Every decision you make for your warehouse and your company as a whole, in some way hinges on inventory accuracy. It's vital to hone it for a variety of reasons, such as knowing how many products to order in anticipation, how much effort is needed to stock, ship or pack the largest potential order in your system, or how to determine maximum thresholds of waste. Thankfully, precision today is infinitely easier than in decades past, thanks in no small part to the advanced technology and training available to supply chain professionals.
Customer-Facing Facets Depend on It
Darrel Williams asserts in Digital Supply Chain's June 2015 issue that the warehouse floor - not in stores or on sites - is the battleground in the fight for customer interest and loyalty. It's rare to sell a product that isn't available, at least in some permutation, from another source - which means that any differentiation advantage rests entirely with your picking, processing, packing and customer service. Without solid data to build on, valuable time is lost trying to track down misrepresented or missing items, rippling into time lost on picking accurate orders, and in-office effort and resource cost in apologies or customer experience repair. Even worse, that late shipment can seep into negative online reviews or reputation perceptions with a creeping, indefinable cost all their own.
Unavoidable Costs Can Be DiminishedWhile having plenty of inventory on hand seems like a good idea for those "rush periods" of sales, do you know what the true cost of keeping an excess of inventory around? Without inventory accuracy, it's difficult or impossible to determine how much liability you're exposing yourself to, cautions David Riffel of Digital Supply Chain. Too much stock with too little turnover will put you on the fast track for devaluation, theft, misplacement and even higher insurance premiums and taxes. If you buy too many bins or invest in too much square footage in your storage space, or put too many warehouse workers on the payroll, you're throwing good money after bad in the quest to legitimize the stock you didn't truly need on hand in the first place.
Inventory Inaccuracy Can Topple a Business
If there was ever a real-life lesson in the importance of receiving and allocation accuracy, it's the sad tale of Target Canada. The wildly popular US retailer recently folded it's 100+ stores in Canada in early 2015, due in no small part to receiving UPC mismatches, as foretold by Supply Chain Quarterly in a dire article only a year prior. With damaged accuracy, the items weren't being efficiently distributed - and in some cases, not distributed at all, leading to piled-up warehouses, sluggish distribution flow, and unhappy customers unable to purchase their products at the store level. Considering the expansion into Canada happened only four years prior, it was a tragedy on fast forward, hastened along by a lack of accuracy in inventory handling.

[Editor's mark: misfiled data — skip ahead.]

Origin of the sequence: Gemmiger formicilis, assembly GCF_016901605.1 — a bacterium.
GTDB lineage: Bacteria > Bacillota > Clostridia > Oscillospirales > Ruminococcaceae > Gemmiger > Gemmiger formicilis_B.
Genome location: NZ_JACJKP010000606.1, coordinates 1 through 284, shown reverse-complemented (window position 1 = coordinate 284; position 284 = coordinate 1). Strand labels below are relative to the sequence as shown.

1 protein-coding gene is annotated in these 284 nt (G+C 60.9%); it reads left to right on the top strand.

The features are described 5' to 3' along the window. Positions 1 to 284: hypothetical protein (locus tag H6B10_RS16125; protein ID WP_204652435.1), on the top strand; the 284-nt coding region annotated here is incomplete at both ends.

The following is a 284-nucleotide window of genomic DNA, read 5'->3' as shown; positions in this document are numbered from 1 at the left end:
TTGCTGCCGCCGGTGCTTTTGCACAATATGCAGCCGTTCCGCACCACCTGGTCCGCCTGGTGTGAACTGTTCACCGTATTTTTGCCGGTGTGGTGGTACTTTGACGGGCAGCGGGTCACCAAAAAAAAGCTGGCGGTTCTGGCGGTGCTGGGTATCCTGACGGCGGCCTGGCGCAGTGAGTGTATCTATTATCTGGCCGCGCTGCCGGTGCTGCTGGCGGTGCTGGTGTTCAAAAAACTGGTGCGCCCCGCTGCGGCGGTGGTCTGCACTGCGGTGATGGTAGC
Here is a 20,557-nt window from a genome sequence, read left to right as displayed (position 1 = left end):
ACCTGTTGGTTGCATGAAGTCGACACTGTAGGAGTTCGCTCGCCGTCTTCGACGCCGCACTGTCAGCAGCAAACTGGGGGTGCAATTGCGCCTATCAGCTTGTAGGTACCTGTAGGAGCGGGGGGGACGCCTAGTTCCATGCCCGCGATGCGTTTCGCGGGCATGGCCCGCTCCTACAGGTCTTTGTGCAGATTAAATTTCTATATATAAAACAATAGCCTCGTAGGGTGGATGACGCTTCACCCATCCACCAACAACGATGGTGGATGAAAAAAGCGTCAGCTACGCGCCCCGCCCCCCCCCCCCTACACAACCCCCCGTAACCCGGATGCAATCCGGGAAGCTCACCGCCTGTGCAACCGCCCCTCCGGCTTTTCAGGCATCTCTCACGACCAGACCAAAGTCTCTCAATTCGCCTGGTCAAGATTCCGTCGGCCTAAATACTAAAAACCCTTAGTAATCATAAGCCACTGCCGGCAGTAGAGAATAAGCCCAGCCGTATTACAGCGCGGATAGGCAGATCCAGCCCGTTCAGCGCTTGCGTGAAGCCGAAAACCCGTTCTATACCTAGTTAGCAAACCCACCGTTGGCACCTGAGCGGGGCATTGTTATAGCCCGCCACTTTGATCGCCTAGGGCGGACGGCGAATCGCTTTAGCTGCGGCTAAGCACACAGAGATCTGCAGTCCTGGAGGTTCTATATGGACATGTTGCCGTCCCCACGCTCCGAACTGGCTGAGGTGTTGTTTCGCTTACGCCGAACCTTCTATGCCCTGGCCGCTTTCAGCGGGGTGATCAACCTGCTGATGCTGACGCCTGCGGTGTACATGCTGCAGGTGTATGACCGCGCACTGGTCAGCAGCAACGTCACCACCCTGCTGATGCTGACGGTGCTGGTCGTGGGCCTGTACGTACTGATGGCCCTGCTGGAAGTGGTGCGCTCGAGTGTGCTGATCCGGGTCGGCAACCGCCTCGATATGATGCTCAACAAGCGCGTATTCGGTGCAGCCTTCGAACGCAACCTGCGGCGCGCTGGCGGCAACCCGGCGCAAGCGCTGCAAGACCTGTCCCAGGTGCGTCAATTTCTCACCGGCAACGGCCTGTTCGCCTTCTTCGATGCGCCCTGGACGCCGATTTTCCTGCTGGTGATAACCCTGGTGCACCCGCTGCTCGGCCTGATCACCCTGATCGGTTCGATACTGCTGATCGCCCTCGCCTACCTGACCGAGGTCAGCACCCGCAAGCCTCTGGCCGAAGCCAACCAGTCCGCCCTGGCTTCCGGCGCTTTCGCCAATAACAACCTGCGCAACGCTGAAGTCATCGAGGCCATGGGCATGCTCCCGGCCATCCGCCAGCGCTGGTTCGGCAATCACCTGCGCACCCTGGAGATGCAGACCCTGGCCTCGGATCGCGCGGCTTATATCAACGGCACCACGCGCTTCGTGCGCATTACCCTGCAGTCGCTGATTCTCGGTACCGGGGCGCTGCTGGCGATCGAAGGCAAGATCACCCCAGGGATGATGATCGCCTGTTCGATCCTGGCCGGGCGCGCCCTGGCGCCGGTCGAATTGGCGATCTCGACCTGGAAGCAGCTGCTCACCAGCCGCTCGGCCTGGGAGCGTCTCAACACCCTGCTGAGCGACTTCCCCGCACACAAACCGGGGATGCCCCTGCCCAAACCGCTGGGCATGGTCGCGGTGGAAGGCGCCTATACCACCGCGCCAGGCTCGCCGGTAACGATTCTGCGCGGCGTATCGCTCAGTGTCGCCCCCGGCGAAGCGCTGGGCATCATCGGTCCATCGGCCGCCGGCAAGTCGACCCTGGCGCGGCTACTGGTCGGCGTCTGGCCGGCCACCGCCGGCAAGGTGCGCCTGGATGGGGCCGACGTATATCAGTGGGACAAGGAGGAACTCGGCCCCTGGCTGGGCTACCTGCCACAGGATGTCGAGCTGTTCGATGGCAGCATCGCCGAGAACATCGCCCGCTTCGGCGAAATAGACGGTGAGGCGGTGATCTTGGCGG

Positive Benefits Throughout the Supply Chain
If you think accuracy benefits begin and end at the warehouse level forward, think again. When you balance your inventory on hand with a full, accurate accounting, you avoid ordering product you don't need and keep those financial resources open to application in other areas. You are better able to add agility to your existing supply chain strategy with trustworthy data, or try out a different strategy, such as JIT, without risking more than you're comfortable with. Good data makes good decisions, and if your partners know they can depend on regular orders from you, there might even be room for discount negotiation.
Don't let your lack of inventory accuracy cost you as much in opportunity as it does in effort, time and finances - start keeping track of your inventory today and enjoy better fulfillment and easier technology transitions tomorrow.